Day In a Page

Sun, sex and an anthropological study: One British academic's summer of hell in Magaluf

Sun, sex and an anthropological study

One academic’s summer of hell in Magaluf
From Shakespeare to Rising Damp... to Vicious

Frances de la Tour's 50-year triumph

'Rising Damp' brought De la Tour such recognition that she could be forgiven if she'd never been able to move on. But at 70, she continues to flourish - and to beguile
'That Whitsun, I was late getting away...'

Ian McMillan on the Whitsun Weddings

This weekend is Whitsun, and while the festival may no longer resonate, Larkin's best-loved poem, lives on - along with the train journey at the heart of it
Kathryn Williams explores the works and influences of Sylvia Plath in a new light

Songs from the bell jar

Kathryn Williams explores the works and influences of Sylvia Plath
How one man's day in high heels showed him that Cannes must change its 'no flats' policy

One man's day in high heels

...showed him that Cannes must change its 'flats' policy
Is a quiet crusade to reform executive pay bearing fruit?

Is a quiet crusade to reform executive pay bearing fruit?

Dominic Rossi of Fidelity says his pressure on business to control rewards is working. But why aren’t other fund managers helping?
The King David Hotel gives precious work to Palestinians - unless peace talks are on

King David Hotel: Palestinians not included

The King David is special to Jerusalem. Nick Kochan checked in and discovered it has some special arrangements, too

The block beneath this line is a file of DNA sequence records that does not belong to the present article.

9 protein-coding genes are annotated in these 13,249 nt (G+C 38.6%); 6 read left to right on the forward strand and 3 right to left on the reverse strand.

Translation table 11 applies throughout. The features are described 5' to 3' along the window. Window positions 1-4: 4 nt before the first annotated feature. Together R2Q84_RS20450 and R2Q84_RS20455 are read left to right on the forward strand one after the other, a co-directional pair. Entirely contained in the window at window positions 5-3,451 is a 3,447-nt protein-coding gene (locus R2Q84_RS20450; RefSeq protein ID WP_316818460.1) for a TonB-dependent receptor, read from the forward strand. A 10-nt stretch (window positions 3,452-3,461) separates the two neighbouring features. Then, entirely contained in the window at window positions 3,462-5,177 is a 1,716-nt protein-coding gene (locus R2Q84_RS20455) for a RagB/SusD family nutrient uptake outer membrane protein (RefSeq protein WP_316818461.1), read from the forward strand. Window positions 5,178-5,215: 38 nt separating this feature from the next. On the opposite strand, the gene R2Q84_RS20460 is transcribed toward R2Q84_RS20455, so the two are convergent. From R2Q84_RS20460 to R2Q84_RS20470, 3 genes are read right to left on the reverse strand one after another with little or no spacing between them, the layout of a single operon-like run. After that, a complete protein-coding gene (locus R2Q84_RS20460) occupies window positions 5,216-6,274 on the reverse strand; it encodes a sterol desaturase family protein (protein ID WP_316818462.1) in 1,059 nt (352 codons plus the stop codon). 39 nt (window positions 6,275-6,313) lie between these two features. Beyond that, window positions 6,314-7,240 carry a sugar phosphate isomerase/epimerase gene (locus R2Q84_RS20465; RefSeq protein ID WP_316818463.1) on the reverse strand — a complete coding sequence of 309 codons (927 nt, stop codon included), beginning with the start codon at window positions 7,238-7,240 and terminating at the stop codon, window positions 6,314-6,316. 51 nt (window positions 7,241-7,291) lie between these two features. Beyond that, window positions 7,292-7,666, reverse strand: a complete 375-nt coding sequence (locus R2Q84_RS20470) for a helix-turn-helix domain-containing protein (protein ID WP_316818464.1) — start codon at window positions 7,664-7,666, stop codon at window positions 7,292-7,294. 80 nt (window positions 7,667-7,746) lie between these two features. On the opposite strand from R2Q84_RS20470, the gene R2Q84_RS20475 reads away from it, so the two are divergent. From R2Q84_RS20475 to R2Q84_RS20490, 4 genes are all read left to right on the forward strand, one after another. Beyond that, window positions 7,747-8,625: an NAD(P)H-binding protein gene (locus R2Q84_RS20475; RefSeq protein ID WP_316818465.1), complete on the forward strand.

More people moving from Australia to New Zealand than in the other direction for first time in 24 years

End of the Aussie brain drain

More people moving from Australia to New Zealand than in the other direction for first time in 24 years
Meditation is touted as a cure for mental instability but can it actually be bad for you?

Can meditation be bad for you?

Researching a mass murder, Dr Miguel Farias discovered that, far from bringing inner peace, meditation can leave devotees in pieces
Eurovision 2015: Australians will be cheering on their first-ever entrant this Saturday

Australia's first-ever Eurovision entrant

Australia, a nation of kitsch-worshippers, has always loved the Eurovision Song Contest. Maggie Alderson says it'll fit in fine
Letterman's final Late Show: Laughter, but no tears, as David takes his bow after 33 years

Laughter, but no tears, as Letterman takes his bow after 33 years

Veteran talkshow host steps down to plaudits from four presidents
Ivor Novello Awards 2015: Hozier wins with anti-Catholic song 'Take Me To Church' as John Whittingdale leads praise for Black Sabbath

Hozier's 'blasphemous' song takes Novello award

Singer joins Ed Sheeran and Clean Bandit in celebration of the best in British and Irish music
Tequila gold rush: The spirit has gone from a cheap shot to a multi-billion pound product

Join the tequila gold rush

The spirit has gone from a cheap shot to a multi-billion pound product
12 best statement wallpapers

12 best statement wallpapers

Make an impact and transform a room with a conversation-starting pattern
Paul Scholes column: Does David De Gea really want to leave Manchester United to fight it out for the No 1 spot at Real Madrid?

Paul Scholes column

Does David De Gea really want to leave Manchester United to fight it out for the No 1 spot at Real Madrid?